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I'm Charles Beaudet, a second-generation jeweler. As I grew up my father taught me diamond grading. According to my father, before the 1920's diamonds were relatively scarce and there was no standardized grading system. Grading was limited mostly to clarity issues. If a stone was obviously tinted it was also graded lower.
Once the supply was guaranteed, the rarity of a diamond would mainly be determined by its purity of color. The finest stones were saved for viewing on a clear day from a northern facing window. Blue and yellow magically cancel each other out in the crystal. Because diamonds are mostly tinted by nitrogen and hydrogen, which adds yellow, they used the blue from the sky to on a clear day to grade their color. Those stones that the blue from the sky dominated were called Blue White. The stones where the blue was canceled out were called White. Yellow dominated stones were given names of diamond mines, such as Cape.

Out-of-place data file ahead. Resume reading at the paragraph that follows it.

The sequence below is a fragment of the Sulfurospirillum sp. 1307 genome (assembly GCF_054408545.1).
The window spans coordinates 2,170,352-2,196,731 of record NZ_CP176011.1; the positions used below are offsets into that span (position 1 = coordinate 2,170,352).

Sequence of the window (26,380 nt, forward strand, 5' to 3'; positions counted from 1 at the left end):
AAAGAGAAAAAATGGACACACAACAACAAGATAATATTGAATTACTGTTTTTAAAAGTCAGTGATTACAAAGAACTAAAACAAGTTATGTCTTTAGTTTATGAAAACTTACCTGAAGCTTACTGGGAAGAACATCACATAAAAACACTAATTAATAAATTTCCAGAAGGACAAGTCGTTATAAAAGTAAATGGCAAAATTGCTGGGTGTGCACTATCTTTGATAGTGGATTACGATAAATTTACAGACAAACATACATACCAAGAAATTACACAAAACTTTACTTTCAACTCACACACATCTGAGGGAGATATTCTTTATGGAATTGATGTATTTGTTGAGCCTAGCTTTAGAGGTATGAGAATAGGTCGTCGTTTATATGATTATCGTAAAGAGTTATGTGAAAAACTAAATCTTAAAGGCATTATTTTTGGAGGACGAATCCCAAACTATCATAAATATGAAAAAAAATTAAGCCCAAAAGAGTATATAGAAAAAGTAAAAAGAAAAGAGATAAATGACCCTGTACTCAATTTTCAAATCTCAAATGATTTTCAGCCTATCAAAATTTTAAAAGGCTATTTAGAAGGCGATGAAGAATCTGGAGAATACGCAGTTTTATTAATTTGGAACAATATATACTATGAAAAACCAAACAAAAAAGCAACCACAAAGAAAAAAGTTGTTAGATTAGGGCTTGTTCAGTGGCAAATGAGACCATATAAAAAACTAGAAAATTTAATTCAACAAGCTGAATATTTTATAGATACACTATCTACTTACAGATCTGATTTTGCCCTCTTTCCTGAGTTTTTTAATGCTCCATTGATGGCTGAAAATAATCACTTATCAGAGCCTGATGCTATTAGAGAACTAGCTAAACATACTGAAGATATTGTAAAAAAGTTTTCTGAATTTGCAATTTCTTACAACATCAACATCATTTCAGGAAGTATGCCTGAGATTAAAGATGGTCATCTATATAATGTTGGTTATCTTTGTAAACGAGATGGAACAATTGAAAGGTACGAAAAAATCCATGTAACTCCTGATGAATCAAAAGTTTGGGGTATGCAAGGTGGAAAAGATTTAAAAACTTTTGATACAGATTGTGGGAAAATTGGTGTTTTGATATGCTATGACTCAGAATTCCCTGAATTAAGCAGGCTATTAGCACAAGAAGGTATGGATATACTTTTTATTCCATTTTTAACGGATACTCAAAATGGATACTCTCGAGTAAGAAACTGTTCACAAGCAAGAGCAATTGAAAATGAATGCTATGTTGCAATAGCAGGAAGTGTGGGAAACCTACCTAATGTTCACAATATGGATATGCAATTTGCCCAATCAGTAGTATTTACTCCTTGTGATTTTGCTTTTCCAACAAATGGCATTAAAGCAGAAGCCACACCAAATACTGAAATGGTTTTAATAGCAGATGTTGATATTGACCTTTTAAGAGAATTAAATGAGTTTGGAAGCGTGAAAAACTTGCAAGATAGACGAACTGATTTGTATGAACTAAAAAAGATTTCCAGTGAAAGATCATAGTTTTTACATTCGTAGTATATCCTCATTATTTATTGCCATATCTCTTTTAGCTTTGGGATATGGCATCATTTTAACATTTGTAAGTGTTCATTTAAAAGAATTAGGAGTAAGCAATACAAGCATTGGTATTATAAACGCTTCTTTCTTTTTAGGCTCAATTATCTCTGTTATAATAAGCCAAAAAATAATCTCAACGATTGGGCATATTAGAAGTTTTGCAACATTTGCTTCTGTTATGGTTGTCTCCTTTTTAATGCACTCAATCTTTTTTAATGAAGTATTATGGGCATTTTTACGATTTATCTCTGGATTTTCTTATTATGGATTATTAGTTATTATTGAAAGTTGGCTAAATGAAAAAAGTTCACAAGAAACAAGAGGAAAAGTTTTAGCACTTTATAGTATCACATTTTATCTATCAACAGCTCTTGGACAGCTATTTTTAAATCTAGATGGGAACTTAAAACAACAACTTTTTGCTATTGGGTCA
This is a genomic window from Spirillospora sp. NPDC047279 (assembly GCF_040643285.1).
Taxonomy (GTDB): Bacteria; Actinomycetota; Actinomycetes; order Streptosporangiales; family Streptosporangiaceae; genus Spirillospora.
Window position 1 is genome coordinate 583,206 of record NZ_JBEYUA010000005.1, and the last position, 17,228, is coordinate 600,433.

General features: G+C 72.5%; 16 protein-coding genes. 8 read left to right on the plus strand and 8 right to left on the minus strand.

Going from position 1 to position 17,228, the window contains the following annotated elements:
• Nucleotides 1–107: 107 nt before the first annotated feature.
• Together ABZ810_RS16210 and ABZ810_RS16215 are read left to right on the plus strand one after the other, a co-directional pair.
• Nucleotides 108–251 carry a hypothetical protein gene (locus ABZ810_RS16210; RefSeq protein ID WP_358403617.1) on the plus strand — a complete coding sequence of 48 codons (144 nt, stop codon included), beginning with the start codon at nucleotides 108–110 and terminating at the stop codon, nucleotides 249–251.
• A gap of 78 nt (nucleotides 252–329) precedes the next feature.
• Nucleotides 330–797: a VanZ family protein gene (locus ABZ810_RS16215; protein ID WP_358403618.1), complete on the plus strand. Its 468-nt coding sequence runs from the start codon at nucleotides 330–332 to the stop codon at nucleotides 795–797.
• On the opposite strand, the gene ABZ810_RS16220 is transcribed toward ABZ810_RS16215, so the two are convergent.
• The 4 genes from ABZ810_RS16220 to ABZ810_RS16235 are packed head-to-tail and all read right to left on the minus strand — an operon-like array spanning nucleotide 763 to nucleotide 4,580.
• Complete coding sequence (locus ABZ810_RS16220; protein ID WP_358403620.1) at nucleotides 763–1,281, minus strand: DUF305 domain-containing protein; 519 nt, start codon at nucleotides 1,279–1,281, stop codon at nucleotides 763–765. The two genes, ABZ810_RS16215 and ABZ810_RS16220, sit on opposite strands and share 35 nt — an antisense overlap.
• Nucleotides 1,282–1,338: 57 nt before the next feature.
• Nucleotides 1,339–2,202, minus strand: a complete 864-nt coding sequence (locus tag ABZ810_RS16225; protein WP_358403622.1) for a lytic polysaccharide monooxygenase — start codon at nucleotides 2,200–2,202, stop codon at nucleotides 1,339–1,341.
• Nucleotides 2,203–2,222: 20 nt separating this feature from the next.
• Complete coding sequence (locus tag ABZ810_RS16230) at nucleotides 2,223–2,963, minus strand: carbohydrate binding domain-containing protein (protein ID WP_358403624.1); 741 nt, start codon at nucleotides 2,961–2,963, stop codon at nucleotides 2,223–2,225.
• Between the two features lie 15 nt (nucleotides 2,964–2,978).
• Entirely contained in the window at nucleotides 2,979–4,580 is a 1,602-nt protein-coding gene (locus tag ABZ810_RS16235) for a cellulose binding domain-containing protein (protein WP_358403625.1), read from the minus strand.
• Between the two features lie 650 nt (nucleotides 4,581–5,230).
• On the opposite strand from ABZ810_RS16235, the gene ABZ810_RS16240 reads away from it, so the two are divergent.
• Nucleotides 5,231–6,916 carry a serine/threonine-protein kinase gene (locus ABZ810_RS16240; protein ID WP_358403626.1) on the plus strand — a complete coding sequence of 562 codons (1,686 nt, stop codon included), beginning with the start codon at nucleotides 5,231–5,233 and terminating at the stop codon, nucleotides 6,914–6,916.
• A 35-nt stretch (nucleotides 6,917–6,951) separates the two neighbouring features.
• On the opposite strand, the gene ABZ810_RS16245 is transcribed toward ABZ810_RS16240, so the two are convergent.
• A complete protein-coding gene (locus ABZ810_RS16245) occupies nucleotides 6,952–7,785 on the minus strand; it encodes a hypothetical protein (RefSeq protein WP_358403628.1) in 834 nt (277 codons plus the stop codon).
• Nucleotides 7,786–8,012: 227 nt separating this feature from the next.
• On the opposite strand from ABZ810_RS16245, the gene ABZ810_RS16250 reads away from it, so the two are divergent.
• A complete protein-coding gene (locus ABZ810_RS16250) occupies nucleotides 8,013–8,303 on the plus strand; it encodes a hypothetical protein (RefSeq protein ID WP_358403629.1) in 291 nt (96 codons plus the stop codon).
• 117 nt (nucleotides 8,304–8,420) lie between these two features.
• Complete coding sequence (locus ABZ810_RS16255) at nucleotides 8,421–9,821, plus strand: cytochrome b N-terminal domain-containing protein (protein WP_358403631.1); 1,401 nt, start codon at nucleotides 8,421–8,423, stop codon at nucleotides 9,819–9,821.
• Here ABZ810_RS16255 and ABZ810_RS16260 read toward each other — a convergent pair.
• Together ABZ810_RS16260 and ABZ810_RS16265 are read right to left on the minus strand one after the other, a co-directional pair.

By the 1940's the flaw in this system was obvious. Almost 16% of diamonds fluoresce a color, most commonly blue. Meanwhile the Gemological Institute of America (GIA) was being formed as a training school for gemologists and jewelers. They developed grading tools and devised a standard system for the grading of diamond color. It used artificial daylight without the ultraviolet to avoid florescence and a yardstick technique of master stones. Today this is the recognized standard throughout the world.
Today color and clarity are graded using these standards under strict lighting, magnification and measurement. Both GIA and the American Gem Society (AGS), have concluded 10 year studies on diamond proportion, symmetry, polish and light handling, which in aggregate we call cut.